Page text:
Today I welcome sci-fi romance author Catherine E. McLean to the blog to talk to us about point of view and viewpoint.
Catherine is celebrating the release of her sci-fi romance novella from the Wild Rose Press today!
Don’t Miss Hearts Akilter
When a medical robot insists he’s having a heart attack, Marlee Evans, a pragmatic maintenance technician, has every reason to panic. There’s a bomb inside him. Since Marlee can’t risk the bomber discovering she’s found the device, her only option is to kidnap Deacon Black, an unflappable bomb expert, and secretly convince him to disarm it. Things go slightly awry when Deacon sets a trap for someone who is trying to kill him, and inadvertently captures Marlee instead. Instantly intrigued by her refreshingly forthright and gutsy attitude, he’s smitten. Unfortunately for Deacon, Marlee recently hardened her heart and swore off men, especially handsome ones with boy-next-door grins. But as Marlee and Deacon attempt to identify and prevent the bomber from detonating the device, they discover that love may be the most explosive force of all.
How Hard Can It Be to Learn Point of View and Viewpoint?
A couple of years ago, author and writing instructor Tim Esaias calculated there were 9,720 variations of Point of View (POV) and Viewpoint. I’ve seen the calculations. He’s right.
It’s also a fact that POV and Viewpoint are the most critical aspects of storytelling. So, if there’s one piece of advice I would shout— no yell— to novice writers, it is to stop writing and take the time to read about, learn, practice, and master— yes, MASTER— Point of View and Viewpoint.
Why go to all that trouble? Because mastering POV and Viewpoint means fixing ninety percent of the problems in a manuscript. Doing so also means readers will turn the pages because they are engrossed and enjoying the story.
The second piece of advice, but which I would whisper to a novice writer, is the secret to comprehending POV and Viewpoint is realizing they are two separate things (despite the “experts” using the terms synonymously). Here are the simple and straightforward definitions:
POINT OF VIEW is the Storytelling Narrator at work relating the story to the reader. It answers the question: Through whose eyes is the story (or the scene) being observed?
Did you notice the words “narrator at work?” That’s because when a reader reads, they hear a voice coming off the page, which is the “narrative voice.” That voice will often be the story’s “focal character,” also known as the protagonist. Yet that narrator’s voice could be the author’s, one of the other major story characters, the story’s storyteller (the voice-over guy), or omniscient (as either “god” or the “fly-on-the-wall”). In all instances, that Storytelling Narrator has a “very distinct voice” due to their diction, vocabulary, and syntax, which the reader hears when reading the story.
VIEWPOINT is how that narrator characteristically filters information and sensory perceptions, either consciously or unconsciously, while observing what’s happening.
That narrator is highly opinionated. They can be accurate or inaccurate. Their judgment may be subjective or objective, or it may fluctuate between the two extremes. This makes the narrator of the story or scene open-minded or closed-minded, ethical or unethical— a coward or a hero.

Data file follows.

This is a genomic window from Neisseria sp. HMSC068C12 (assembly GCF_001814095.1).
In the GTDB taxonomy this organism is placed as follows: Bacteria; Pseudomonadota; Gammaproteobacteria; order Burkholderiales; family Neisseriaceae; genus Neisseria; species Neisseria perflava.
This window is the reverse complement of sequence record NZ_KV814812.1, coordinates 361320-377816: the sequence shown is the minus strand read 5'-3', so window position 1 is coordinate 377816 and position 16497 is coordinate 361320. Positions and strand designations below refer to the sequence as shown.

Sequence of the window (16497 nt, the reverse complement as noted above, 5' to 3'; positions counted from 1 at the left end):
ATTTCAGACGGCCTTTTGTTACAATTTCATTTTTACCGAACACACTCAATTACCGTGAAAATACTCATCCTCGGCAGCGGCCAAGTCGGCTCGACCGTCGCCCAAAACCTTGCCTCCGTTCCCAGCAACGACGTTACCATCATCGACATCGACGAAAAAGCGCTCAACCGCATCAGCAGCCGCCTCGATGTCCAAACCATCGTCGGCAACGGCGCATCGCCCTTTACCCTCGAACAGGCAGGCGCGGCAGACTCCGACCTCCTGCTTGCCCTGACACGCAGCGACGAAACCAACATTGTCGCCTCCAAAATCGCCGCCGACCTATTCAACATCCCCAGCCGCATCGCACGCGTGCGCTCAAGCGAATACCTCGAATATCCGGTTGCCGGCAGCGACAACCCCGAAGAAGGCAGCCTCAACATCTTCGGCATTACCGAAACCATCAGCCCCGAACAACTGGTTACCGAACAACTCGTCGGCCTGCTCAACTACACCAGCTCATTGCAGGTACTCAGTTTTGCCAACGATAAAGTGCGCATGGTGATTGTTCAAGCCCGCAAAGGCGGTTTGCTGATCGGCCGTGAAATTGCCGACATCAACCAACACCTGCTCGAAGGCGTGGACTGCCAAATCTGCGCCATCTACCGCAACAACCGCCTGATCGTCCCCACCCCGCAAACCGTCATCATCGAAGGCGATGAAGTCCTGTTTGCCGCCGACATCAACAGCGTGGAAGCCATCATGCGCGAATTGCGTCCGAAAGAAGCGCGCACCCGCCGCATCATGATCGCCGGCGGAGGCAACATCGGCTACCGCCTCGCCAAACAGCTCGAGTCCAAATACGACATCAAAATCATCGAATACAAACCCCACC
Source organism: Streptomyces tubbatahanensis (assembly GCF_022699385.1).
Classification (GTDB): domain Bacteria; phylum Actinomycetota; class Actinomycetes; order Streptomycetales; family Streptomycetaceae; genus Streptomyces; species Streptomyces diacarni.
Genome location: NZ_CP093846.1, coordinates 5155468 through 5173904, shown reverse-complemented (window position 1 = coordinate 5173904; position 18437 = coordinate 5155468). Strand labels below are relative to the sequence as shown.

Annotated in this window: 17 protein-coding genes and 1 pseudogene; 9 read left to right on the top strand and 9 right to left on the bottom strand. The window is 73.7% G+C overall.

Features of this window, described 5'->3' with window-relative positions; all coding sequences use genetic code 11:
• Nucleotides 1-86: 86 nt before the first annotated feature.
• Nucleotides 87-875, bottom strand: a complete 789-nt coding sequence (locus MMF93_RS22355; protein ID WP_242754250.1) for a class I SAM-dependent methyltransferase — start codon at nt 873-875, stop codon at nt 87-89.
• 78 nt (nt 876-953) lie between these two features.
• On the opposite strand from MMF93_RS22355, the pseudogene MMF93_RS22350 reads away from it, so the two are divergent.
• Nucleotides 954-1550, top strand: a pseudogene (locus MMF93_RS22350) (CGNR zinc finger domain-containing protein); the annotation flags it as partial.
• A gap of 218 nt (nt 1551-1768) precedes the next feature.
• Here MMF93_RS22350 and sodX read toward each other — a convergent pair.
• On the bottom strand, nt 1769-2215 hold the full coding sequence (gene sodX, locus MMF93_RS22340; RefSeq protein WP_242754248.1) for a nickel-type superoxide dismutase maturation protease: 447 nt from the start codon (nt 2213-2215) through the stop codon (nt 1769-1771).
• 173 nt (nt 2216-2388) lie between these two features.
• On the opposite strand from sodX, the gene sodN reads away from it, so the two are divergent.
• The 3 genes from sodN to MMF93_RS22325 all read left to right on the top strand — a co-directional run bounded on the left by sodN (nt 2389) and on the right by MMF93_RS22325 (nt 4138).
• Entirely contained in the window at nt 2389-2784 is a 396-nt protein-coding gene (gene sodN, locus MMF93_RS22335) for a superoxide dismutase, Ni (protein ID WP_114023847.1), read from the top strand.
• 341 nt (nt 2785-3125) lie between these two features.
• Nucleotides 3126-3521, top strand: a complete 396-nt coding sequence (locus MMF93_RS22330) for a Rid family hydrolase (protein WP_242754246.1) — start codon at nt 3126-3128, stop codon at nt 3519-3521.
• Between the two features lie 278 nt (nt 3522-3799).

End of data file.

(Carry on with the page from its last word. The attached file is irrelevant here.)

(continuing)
Which means the narrator’s opinions about other people, and how the narrator deals with those people in any given situation, will be compounded by the narrator’s biases and personal prejudices. For example: Characters A, B, C, D, and E look at a glass of water on a table. Because the five can see that glass, they will report what they observe— they will narrate— but look HOW they relate what they observe:
A – “It is half full of water.” (Optimist)
B – “Don’t be an idiot, it’s half empty.” (Pessimist)
C – “That’s just a glass with water in it.” (Realist)
D – “Why do you humans concern yourself with a glass containing water?” (Baffled Alien Being)
E – Marsha couldn’t believe the conversation had deteriorated to analyzing a glass of water. (Omniscient)
Each of the examples has a distinct voice because the writer conveyed the narrator’s voice onto the page. If you didn’t hear the differences that means you need to cultivate a better inner ear, which is another reason to master POV and Viewpoint.
Talent will take a writer only so far. It is craft that enhances and liberates talent. Best of all, craft can be learned. So, take the time to master POV and Viewpoint. Your readers will appreciate it.
About Catherine E. McLean
Besides Catherine being a wife and mother, she has ridden and exhibited Morgan Sport Horses. She’s an avid clothing and costume designer, an award-winning amateur photographer, a 4-H leader, and a Red Hatter who loves bling.
She lives on a farm nestled in the foothills of the Allegheny Mountains of Western Pennsylvania. In the quiet of the countryside, she writes fantasy, futuristic, and paranormal stories where a reader can escape to other worlds for adventure and romance.
Her short stories have appeared in hard-copy and online anthologies and magazines. Besides having two novels published, soon to be released is her lighthearted fantasy/sci-fi romance HEARTS AKILTER. Catherine also gives writing workshops, both online and in-person. A schedule is posted at http://www.writerscheatsheets.com/workshops.html.
Hub Website: http://www.CatherineEmclean.com
Connect with Catherine at: http://www.catherineemclean.com/contact-me.html
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Amazon Author Page: http://amzn.to/1I64GqK